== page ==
April 1997


Spring comes when Spring comes never anymore
Over the barren plough land of my years
But I, who always feared the Spring before,
Have found at last an ending to all fears.
When God, when knotted-winds across the sky
Scourges the white or weeping clouds of rain,
Or, from the bed from which it loved to lie
Drags by its emerald hair the sleeping grain,
Convulses in an agony of birth
Trees that were old and only longed to die
Or with a rash of flowers infects the earth,
These things are like a rainbow in the sky.
If God ordained all this, he did ordain
That I who wanted love, should be alone.
I am some kindred miracle of pain.
I asked for bread. He gave me precious stone.

Mr. Purdy has been called "the outlaw of American literature." If he is, he is the most gentlemanly urbane outlaw I have ever met. He has sent me over the years a number of his novels, which I read and liked. Now he has written a play called Foment, possibly his first and only drama. I rushed to see it. It is about a cult religion and the disciples who vie with one another for the attention of their leader — at least I think that is what is about, because (even in the tiny Greenwich Street theatre) the actors could not be heard. This is because of the difference between American and English dramatic training.

When I was only English and lived in a rooming house in London, a girl stayed for a little while in our house. One day while sitting in my room, she confessed that she had been to a drama school in Miami. I pounced forward because I hold that you cannot teach anybody how to act. To my question she replied, "They taught me to be a burning candle in an empty room." I'm glad to say she was laughing when she said it but she meant it. In England you do not learn to be a candle in an empty room. Instead, you learn how to make a huge noise for a long time without becoming tired.

The day after I saw Foment, the television news was full of a story about a cult somewhere in America whose devotees all committed suicide. A journalist in England called to ask my opinion about this phenomenon. I seem to have become a latter-day Bernard Shaw — with all the loquacity but none of the wisdom. My opinion is sought about everything. I said that if one found one had great power over other people, it must be tempting to see how far one could go. Could one persuade them to part with all their money? To give up their lives? The journalist seemed to have accepted that, but it remains a mystery. The word "charisma" presumably has been hiding in the pages of the dictionary for ages, but has recently crept out into the open. I take it to mean the power to convince without the use of logic. Before there was this latest event there was a Mr. Jones who's followers were convinced to commit suicide, which they did. Then there was Waco.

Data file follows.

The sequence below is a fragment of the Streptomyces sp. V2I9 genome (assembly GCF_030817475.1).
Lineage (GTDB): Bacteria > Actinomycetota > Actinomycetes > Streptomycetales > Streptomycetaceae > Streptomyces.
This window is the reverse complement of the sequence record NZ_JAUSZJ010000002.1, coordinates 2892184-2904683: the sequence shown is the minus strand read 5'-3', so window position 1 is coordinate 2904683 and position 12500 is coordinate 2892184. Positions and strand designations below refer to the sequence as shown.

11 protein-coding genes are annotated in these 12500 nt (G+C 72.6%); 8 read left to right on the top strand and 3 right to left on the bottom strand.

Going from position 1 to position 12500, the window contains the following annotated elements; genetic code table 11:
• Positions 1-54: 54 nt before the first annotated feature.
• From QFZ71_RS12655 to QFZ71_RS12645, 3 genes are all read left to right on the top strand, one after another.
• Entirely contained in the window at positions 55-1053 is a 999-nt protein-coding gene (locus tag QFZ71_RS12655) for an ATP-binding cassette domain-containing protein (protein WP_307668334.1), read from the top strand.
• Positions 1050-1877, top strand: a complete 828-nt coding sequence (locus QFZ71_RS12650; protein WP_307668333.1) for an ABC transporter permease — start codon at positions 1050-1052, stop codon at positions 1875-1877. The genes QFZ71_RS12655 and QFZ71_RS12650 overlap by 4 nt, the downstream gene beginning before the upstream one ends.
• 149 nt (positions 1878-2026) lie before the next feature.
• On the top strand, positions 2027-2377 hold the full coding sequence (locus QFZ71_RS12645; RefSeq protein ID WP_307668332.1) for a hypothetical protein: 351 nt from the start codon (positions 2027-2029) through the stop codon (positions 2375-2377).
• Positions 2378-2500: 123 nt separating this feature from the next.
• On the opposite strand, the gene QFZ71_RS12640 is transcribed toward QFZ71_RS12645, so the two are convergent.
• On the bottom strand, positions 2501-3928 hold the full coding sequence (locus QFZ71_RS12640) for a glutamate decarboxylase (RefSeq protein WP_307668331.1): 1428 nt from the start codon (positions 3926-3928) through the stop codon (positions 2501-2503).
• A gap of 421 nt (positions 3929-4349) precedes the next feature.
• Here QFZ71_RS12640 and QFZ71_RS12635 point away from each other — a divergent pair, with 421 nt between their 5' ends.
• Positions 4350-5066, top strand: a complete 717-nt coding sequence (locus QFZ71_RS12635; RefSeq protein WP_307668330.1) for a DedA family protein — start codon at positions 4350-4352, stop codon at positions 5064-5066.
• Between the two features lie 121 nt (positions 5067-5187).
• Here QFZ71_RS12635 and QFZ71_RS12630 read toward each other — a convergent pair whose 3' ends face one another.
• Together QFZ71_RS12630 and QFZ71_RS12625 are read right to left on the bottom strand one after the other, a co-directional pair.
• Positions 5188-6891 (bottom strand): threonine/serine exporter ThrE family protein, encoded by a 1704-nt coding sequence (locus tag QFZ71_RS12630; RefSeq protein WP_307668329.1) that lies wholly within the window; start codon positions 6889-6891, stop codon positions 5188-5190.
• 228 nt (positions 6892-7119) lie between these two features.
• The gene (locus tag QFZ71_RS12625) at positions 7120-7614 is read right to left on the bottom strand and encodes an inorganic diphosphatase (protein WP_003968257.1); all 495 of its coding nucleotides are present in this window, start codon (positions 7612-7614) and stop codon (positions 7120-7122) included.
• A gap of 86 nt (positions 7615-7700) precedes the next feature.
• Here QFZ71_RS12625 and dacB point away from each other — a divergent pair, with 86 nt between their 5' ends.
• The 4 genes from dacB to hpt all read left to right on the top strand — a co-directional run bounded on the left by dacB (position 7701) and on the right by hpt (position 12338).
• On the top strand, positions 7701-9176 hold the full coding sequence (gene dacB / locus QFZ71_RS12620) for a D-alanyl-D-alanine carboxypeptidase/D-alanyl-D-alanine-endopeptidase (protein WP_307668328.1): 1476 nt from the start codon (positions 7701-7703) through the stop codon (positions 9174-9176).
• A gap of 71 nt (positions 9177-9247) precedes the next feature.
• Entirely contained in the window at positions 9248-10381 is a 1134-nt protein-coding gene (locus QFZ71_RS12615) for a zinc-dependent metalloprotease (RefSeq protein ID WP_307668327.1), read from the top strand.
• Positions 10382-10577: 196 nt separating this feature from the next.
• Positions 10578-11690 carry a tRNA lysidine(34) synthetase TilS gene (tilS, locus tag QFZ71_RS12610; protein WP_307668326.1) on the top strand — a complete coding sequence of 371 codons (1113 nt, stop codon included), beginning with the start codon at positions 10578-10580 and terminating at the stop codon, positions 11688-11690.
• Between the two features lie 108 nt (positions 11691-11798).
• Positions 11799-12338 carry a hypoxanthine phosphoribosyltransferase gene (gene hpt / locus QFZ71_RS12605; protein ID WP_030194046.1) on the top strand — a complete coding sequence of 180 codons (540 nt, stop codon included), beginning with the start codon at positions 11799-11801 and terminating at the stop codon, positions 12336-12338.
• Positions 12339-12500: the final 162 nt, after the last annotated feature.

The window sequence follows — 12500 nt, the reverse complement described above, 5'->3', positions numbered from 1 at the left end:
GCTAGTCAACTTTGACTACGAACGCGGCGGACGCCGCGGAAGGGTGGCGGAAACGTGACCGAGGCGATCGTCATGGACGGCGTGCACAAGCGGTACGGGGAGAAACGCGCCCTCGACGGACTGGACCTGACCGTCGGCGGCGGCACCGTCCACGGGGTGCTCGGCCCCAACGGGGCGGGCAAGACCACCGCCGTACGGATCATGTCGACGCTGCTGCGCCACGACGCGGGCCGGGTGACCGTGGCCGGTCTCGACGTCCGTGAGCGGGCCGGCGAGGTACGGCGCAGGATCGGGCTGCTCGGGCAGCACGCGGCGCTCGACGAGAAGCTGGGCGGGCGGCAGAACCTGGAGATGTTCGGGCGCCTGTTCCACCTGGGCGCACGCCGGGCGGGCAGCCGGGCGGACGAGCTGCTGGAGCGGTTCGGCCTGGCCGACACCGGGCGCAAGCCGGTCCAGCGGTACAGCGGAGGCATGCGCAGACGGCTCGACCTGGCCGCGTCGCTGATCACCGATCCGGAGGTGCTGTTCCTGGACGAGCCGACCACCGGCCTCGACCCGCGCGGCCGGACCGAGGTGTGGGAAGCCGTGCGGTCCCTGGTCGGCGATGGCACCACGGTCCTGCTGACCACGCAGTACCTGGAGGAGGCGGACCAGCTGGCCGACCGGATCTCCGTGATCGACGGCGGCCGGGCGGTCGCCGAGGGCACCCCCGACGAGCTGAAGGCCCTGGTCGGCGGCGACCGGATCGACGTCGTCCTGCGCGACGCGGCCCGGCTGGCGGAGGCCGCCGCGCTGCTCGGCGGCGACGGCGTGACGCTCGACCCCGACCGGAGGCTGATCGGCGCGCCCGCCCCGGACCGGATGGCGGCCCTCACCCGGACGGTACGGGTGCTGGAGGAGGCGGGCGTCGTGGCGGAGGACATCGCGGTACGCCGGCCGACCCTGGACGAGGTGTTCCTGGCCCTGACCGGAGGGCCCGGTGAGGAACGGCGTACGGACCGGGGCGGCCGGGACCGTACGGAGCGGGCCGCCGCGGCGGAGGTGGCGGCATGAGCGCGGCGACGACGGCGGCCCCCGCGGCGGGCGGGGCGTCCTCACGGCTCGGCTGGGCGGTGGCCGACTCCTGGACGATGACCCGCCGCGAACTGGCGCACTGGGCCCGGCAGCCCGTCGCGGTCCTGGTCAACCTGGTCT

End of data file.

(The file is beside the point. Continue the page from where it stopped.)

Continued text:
After that disaster a televisonary interviewed two people who had tarried for some time in the compound in Texas. They looked just like ordinary people (they didn't even wear sandals). In reply to the interviewer's question they said, "Well everything seems so awful, and he seemed to have something." "What did you think he had," they were asked — not "what was so awful" which would seem to me to be the revealing question. This seems so strange a viewpoint, especially in America where everything is so wonderful, where happiness reigns down from the sky, and everybody is your friend — if you are white. I have lived in Manhattan for 16 years, I have never worked. I wonder about looking ridiculous, smiling fatuously at strangers. What more would anyone want? Why go into a sort of a cross between a prison and a convent and submit one's children to the unwelcome attentions of a prophet-shaman-high priest. I will never understand it. Recently, I went at the invitation of Ms. Arcade to the ruined school on First Avenue where she gave a performance which would have got her and her entire audience arrested, and then said that "Life in America was awful." I forbore to point out that she and I had both come there in our own street clothes, sat on chairs, said whatever came into our heads, and received loud applause. What did she want, for God's sake?

After all this, I went to see the Trials of Oscar Wilde. What a difference! Every word spoken with inescapable and grim clarity. I had forgotten there were three trials: first the one in which Wilde sued the Marquis of Queensbury for libel; the second where Mr. Wilde was sued by the Crown, which could not reach a verdict; and the third, where all of the weird little friends of Mr. Wilde were called as witnesses which condemned him to two years imprisonment. What a hypocrite he was! He even deceived his counsel pretending he was innocent making a long speech about the love that dare not speak its name. It was surely too late to speak of love.

When I was young (if I ever was) and was swanning about the West End of London, all of the boys "on the game" thought that Wilde was an English lord who had thrown the world away for the love of a beautiful boy called Alfred Douglas. Nothing could be further from the truth! Wilde was an upstart Irishman, getting to know a lot of East Enders in braille in darkened rooms in Oxford who had been procured for him by Lord Alfred, with whom he was involved in a murky squabble about money. In De Profundis, Wilde accuses Lord Alfred for causing his downfall.

Why they ever met again after the imprisonment, I cannot imagine. Lord Alfred's father promised his son financial support if he never saw Wilde again. Mrs. Wilde did the same for her husband if he never saw Lord Alfred again. Both lost a steady income certainly not for love.

With no scenery and precious few changes of costume, all this is made shockingly clear in this play. It is a masterpiece.

Copyright © 1999–2007 by Quentin Crisp and Phillip Ward,
from Dusty Answers (forthcoming), Mr. Crisp's final book.
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